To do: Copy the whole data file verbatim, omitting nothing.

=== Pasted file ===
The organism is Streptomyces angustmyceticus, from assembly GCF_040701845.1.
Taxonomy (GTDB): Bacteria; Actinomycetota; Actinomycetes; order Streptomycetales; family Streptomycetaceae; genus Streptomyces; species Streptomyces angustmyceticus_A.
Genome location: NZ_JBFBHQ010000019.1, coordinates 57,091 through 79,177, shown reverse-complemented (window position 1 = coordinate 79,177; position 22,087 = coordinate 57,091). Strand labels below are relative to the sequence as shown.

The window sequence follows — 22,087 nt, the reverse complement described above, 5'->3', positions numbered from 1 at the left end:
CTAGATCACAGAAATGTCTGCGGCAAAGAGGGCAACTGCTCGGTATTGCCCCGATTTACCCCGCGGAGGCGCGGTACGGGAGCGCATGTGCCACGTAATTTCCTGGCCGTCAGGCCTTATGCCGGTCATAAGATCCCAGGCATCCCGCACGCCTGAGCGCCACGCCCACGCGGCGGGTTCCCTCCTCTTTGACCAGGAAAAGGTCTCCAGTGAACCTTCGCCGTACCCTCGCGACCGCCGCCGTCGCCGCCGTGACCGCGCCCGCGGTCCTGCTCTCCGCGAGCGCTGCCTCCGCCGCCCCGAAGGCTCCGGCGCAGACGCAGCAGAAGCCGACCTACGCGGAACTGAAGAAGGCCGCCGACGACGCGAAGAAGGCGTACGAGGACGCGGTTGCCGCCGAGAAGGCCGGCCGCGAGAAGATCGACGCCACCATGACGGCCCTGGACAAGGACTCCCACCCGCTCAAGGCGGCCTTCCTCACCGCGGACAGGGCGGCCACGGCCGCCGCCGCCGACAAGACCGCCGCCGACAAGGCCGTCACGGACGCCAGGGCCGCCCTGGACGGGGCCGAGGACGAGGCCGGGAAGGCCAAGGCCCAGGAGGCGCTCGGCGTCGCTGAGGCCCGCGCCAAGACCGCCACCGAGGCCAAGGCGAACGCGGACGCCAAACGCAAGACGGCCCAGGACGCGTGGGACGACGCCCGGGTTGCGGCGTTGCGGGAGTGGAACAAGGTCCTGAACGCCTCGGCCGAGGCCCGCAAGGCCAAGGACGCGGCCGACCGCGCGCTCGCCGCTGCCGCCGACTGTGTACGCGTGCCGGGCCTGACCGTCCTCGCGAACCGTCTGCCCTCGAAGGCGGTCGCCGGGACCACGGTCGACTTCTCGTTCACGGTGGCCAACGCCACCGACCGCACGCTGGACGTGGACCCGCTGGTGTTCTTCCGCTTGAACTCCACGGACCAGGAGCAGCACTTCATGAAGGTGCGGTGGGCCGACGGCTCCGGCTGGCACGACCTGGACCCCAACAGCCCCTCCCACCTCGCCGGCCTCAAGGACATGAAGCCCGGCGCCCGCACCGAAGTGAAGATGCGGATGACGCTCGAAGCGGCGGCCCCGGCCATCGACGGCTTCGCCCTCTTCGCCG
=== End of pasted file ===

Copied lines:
The organism is Streptomyces angustmyceticus, from assembly GCF_040701845.1.
Taxonomy (GTDB): Bacteria; Actinomycetota; Actinomycetes; order Streptomycetales; family Streptomycetaceae; genus Streptomyces; species Streptomyces angustmyceticus_A.
Genome location: NZ_JBFBHQ010000019.1, coordinates 57,091 through 79,177, shown reverse-complemented (window position 1 = coordinate 79,177; position 22,087 = coordinate 57,091). Strand labels below are relative to the sequence as shown.

The window sequence follows — 22,087 nt, the reverse complement described above, 5'->3', positions numbered from 1 at the left end:
CTAGATCACAGAAATGTCTGCGGCAAAGAGGGCAACTGCTCGGTATTGCCCCGATTTACCCCGCGGAGGCGCGGTACGGGAGCGCATGTGCCACGTAATTTCCTGGCCGTCAGGCCTTATGCCGGTCATAAGATCCCAGGCATCCCGCACGCCTGAGCGCCACGCCCACGCGGCGGGTTCCCTCCTCTTTGACCAGGAAAAGGTCTCCAGTGAACCTTCGCCGTACCCTCGCGACCGCCGCCGTCGCCGCCGTGACCGCGCCCGCGGTCCTGCTCTCCGCGAGCGCTGCCTCCGCCGCCCCGAAGGCTCCGGCGCAGACGCAGCAGAAGCCGACCTACGCGGAACTGAAGAAGGCCGCCGACGACGCGAAGAAGGCGTACGAGGACGCGGTTGCCGCCGAGAAGGCCGGCCGCGAGAAGATCGACGCCACCATGACGGCCCTGGACAAGGACTCCCACCCGCTCAAGGCGGCCTTCCTCACCGCGGACAGGGCGGCCACGGCCGCCGCCGCCGACAAGACCGCCGCCGACAAGGCCGTCACGGACGCCAGGGCCGCCCTGGACGGGGCCGAGGACGAGGCCGGGAAGGCCAAGGCCCAGGAGGCGCTCGGCGTCGCTGAGGCCCGCGCCAAGACCGCCACCGAGGCCAAGGCGAACGCGGACGCCAAACGCAAGACGGCCCAGGACGCGTGGGACGACGCCCGGGTTGCGGCGTTGCGGGAGTGGAACAAGGTCCTGAACGCCTCGGCCGAGGCCCGCAAGGCCAAGGACGCGGCCGACCGCGCGCTCGCCGCTGCCGCCGACTGTGTACGCGTGCCGGGCCTGACCGTCCTCGCGAACCGTCTGCCCTCGAAGGCGGTCGCCGGGACCACGGTCGACTTCTCGTTCACGGTGGCCAACGCCACCGACCGCACGCTGGACGTGGACCCGCTGGTGTTCTTCCGCTTGAACTCCACGGACCAGGAGCAGCACTTCATGAAGGTGCGGTGGGCCGACGGCTCCGGCTGGCACGACCTGGACCCCAACAGCCCCTCCCACCTCGCCGGCCTCAAGGACATGAAGCCCGGCGCCCGCACCGAAGTGAAGATGCGGATGACGCTCGAAGCGGCGGCCCCGGCCATCGACGGCTTCGCCCTCTTCGCCG